These part-organic, part-figurative amalgams inhabit the wastelands of asset-stripped Britain, where Tory and red top propaganda against the unemployed is a scapegoating pseudo-science (Scroungerology), and the DWP’s weapons of brown envelopes are transposed as Salted Caramels. From such hostile environments we jump to the dystopian atmospherics of a post-Brexit tinpot RU-RI-TANNIA which sees Easter Island heads sprouting from the white cliffs of Dover.
Mike Quille reviews an exhibition of photographs of the shipbuilding industry on Tyneside.
In honour of the shipyard workers of Tyneside, Chris Killip recently gave a set of over 30 stunning, monochrome images to the Laing Gallery in Newcastle upon Tyne.
The Last Ships exhibition of photographs, taken by Killip over just three years, captures the awe-inspiring scale and beauty of the shipbuilding industry on Tyneside in the nineteen seventies. It documents the resilience but also the desolation of working-class communities, destroyed along with the industry by capitalist economic forces and government policy.
End of Shift
The large exhibition prints, with their striking, powerful images, dominate the walls of the gallery. The massive, sleek black hulls of tankers like the Tyne Pride, the biggest and also one of the last ships to be built on the Tyne, loom over the regular terraced streets where their builders lived. Children stand in doorways, dwarfed visually and protected economically by the vast bulk of newly-built ships. The confident, energetic geometry of angular industrial cranes seem to balance and guarantee the everyday, regular domesticity of workers’ houses. Those workers stream out of the shipyards, and their children play in the streets.
Wallsend Housing Looking East, 1975
Then suddenly, the industry and the community are destroyed. In the above photograph, Wallsend Housing Looking East (1975), Tyne Pride towers over a group of young girls playing at the end of Gerald Street. The photograph below, taken just two years later, Demolished Housing, Wallsend (1977) shows the same street demolished. There are no large ships being built on the Tyne, no children playing in the streets – and no workers streaming out of shipyard gates. A few walls remain standing forlornly amidst the rubble, with spray-painted graffiti on them reading ‘DON’T VOTE. PREPARE FOR REVOLUTION’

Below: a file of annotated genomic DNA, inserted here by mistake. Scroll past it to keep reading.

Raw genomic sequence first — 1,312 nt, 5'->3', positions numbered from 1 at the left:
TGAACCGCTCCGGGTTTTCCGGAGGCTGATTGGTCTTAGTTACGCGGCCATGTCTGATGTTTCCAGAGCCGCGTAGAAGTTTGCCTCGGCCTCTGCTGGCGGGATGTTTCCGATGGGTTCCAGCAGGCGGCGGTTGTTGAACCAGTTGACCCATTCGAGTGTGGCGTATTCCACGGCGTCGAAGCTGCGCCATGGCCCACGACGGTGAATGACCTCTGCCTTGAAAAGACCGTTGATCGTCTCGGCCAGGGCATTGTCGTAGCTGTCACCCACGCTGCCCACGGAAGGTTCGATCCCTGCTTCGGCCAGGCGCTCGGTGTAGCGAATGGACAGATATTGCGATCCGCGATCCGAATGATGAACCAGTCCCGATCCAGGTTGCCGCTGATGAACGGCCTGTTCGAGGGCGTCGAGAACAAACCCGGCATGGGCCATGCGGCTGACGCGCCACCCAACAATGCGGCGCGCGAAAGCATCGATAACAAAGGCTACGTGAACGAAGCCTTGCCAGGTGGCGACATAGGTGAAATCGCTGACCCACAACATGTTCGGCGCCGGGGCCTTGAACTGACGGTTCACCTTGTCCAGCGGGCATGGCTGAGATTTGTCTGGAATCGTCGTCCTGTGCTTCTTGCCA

Demolished Housing, Wallsend (1977)
The exhibition is a fitting and just memorial to the lives, energy and strength of Tyneside workers – but it is also much more than that. Killip’s photographs document the productive force of capitalism, the monumental achievements of heavy industry and the close-knit proletarian communities created alongside it. And he also caught the bleak desolation resulting from de-industrialisation, from the sudden, brutal withdrawal of capital, and the historic – and ongoing – economic and social murder visited on Tyneside working-class communities by the rich and the powerful.
The exhibition thus sums up, in a particularly graphic and visually arresting way, a process which has affected most of the British population in one way or another for the last 50 years. It helps explain why so many people voted against the out-of-touch ruling elites of Westminster and Brussels, causing their current political chaos. Is it any wonder that our trust in them disappeared along with the industry, the jobs and the communities they destroyed?
Perhaps, then, we should vote AND prepare for revolution?
Ruses and Fuses, by Fran Lock with collages by Steev Burgess, is the follow-up collection to Muses and Bruises.
Fran Lock is one of the most prolific and outstanding poets out there today, fighting with her writing. Bristling with multi-bladed language and an anger born of compassion, she takes poetry in directions the mainstream dares not take.
Her first collection with Culture Matters, Muses and Bruises, brilliantly juxtaposed the lives of the nine Muses of Greek mythology, with a vivid, grotesque imagining of a grimy, glittery place called Rag Town, and the working-class girls who inhabit it.
In Ruses and Fuses, Fran Lock takes us to the rebellious, inspiring heart of English dissent with her portrayals of Levellers and Diggers such as Gerard Winstanley and Ned Ludd, and their fight with authorities over property rights. She also writes of witches, workingclass suffragettes, and the unsung, unlovable labours of working-class women. Her poetry conflates historical detail and present crisis to highlight both the continuation of violence against women, and the continuum of solidarity and sisterhood that exists despite this abuse.
Ruses and Fuses, like Muses and Bruises, is adorned with the poignant, sensitive collages of Steev Burgess.